Archives of Microbiology

, Volume 171, Issue 2, pp 73–80 | Cite as

A sensitive, viable-colony staining method using Nile red for direct screening of bacteria that accumulate polyhydroxyalkanoic acids and other lipid storage compounds

  • Patricia Spiekermann
  • Bernd H. A. Rehm
  • Rainer Kalscheuer
  • Dirk Baumeister
  • A. Steinbüchel

Abstract

The oxazine dye Nile blue A and its fluorescent oxazone form, Nile red, were used to develop a simple and highly sensitive staining method to detect poly(3-hydroxybutyric acid) and other polyhydroxyalkanoic acids (PHAs) directly in growing bacterial colonies. In contrast to previously described methods, these dyes were directly included in the medium at concentrations of only 0.5 μg/ml, and growth of the cells occurred in the presence of the dyes. This allowed an estimation of the presence of PHAs in viable colonies at any time during the growth experiment and a powerful discrimination between PHA-negative and PHA-positive strains. The presence of Nile red or Nile blue A did not affect growth of the bacteria. This viable-colony staining method was in particular applicable to gram-negative bacteria such as Azotobacter vinelandii, Escherichia coli, Pseudomonas putida, and Ralstonia eutropha. It was less suitable for discriminating between PHA-negative and PHA-positive strains of gram-positive bacteria such as Bacillus megaterium or Rhodococcus ruber, but it could also be used to discriminate between wax-ester- and triacylglycerol-negative and -positive strains of Acinetobacter calcoaceticus or Rhodococcus opacus. The potential of this new method and its application to further investigations of PHA synthases and PHA biosynthesis pathways are discussed.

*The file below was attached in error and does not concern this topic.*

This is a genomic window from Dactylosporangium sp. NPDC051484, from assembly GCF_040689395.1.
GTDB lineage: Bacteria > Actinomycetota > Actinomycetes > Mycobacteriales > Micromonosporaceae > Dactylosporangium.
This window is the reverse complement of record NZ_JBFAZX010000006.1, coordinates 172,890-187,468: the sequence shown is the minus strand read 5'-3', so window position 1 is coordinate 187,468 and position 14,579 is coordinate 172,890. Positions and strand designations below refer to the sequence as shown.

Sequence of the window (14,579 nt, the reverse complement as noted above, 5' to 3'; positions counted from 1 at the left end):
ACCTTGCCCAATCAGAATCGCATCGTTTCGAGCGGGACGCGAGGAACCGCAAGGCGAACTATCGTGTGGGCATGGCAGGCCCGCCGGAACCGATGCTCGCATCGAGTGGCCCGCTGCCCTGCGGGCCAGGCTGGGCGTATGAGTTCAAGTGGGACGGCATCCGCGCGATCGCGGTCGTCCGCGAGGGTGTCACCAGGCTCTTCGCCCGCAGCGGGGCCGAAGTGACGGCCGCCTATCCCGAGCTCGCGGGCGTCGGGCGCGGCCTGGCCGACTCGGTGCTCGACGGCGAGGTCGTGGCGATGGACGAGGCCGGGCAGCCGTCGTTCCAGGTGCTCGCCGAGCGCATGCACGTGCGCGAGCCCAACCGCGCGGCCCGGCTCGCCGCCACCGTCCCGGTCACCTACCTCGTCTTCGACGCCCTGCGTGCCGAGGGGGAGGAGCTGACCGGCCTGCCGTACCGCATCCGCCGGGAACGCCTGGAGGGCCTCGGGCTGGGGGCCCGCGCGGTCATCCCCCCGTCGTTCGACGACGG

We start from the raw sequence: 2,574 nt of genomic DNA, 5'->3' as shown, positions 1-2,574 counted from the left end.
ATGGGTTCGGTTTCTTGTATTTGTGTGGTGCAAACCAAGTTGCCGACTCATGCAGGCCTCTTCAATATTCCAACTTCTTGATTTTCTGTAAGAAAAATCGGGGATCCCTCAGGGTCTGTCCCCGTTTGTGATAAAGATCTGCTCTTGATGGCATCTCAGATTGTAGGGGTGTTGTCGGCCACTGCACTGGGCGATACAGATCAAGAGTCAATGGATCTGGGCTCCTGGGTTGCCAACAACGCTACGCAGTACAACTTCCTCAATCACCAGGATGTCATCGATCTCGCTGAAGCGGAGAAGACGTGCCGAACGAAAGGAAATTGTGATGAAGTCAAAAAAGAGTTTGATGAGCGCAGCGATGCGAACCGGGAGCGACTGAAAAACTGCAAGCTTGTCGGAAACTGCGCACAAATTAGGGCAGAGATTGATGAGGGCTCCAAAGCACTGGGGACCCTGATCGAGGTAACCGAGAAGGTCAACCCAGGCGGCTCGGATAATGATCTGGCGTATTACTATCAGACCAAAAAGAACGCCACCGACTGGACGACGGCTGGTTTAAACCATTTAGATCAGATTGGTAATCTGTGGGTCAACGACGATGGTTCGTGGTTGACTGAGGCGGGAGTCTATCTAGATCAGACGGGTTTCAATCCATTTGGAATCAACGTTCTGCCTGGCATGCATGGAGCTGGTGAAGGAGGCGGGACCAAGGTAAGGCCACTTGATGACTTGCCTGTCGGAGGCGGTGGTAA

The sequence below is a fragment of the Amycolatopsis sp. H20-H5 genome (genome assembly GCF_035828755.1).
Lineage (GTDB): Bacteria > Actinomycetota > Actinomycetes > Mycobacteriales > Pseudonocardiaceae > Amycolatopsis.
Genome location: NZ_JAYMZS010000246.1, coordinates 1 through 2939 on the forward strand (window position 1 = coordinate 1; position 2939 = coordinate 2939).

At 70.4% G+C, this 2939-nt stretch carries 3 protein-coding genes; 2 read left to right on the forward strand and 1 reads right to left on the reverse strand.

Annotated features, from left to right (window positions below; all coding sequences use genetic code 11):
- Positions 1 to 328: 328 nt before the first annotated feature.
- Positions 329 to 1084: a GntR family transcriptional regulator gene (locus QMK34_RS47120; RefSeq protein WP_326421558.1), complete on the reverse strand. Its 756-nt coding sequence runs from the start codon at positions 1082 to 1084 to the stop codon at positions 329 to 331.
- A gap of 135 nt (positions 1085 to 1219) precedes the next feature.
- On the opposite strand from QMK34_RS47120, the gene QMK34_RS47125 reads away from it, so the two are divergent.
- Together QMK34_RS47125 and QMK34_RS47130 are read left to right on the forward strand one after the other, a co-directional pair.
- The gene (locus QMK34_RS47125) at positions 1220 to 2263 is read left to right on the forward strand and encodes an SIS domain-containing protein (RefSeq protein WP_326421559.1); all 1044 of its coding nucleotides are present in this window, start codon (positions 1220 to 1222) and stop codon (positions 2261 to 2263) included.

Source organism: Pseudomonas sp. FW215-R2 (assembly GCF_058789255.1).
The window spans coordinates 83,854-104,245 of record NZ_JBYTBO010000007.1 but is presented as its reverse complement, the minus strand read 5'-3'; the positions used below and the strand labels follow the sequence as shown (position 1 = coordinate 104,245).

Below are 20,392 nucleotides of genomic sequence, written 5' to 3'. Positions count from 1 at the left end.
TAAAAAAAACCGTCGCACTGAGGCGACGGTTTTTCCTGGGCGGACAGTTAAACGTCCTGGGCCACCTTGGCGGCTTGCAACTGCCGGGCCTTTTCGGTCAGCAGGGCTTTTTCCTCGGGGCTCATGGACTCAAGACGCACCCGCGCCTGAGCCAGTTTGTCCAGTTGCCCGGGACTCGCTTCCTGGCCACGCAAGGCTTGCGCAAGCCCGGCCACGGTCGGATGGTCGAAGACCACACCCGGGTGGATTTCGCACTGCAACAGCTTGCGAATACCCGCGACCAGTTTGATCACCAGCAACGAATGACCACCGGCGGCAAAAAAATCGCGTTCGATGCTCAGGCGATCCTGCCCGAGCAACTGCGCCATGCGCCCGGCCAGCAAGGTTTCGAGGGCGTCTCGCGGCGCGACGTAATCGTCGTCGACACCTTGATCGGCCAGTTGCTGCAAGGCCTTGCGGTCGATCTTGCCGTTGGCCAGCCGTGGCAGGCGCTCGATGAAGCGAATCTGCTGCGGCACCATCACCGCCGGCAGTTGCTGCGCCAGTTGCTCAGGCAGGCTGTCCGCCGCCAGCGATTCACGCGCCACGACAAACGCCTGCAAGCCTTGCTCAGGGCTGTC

Key wordsAcinetobacter calcoaceticus Azotobacter vinelandii Pseudomonas putida Ralstonia eutropha Rhodococcus opacus Nile red Nile blue A Viable colony staining Polyhydroxyalkanoic acid Triacylglycerols Lipid inclusions Poly(3-hydroxybutyric acid) Poly(4-hydroxybutyric acid) Poly(3-hydroxyoctanoic acid) 

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Copyright information

© Springer-Verlag Berlin Heidelberg 1999

Authors and Affiliations

  • Patricia Spiekermann
    • 1
  • Bernd H. A. Rehm
    • 1
  • Rainer Kalscheuer
    • 1
  • Dirk Baumeister
    • 1
  • A. Steinbüchel
    • 1
  1. 1.Institut für Mikrobiologie, Westfälische Wilhelms-Universität Münster, Corrensstrasse 3, D-48149 Münster, Germany e-mail: steinbu@uni-muenster.de Tel. +49-251-83-39821; Fax +49-251-83-38388DE

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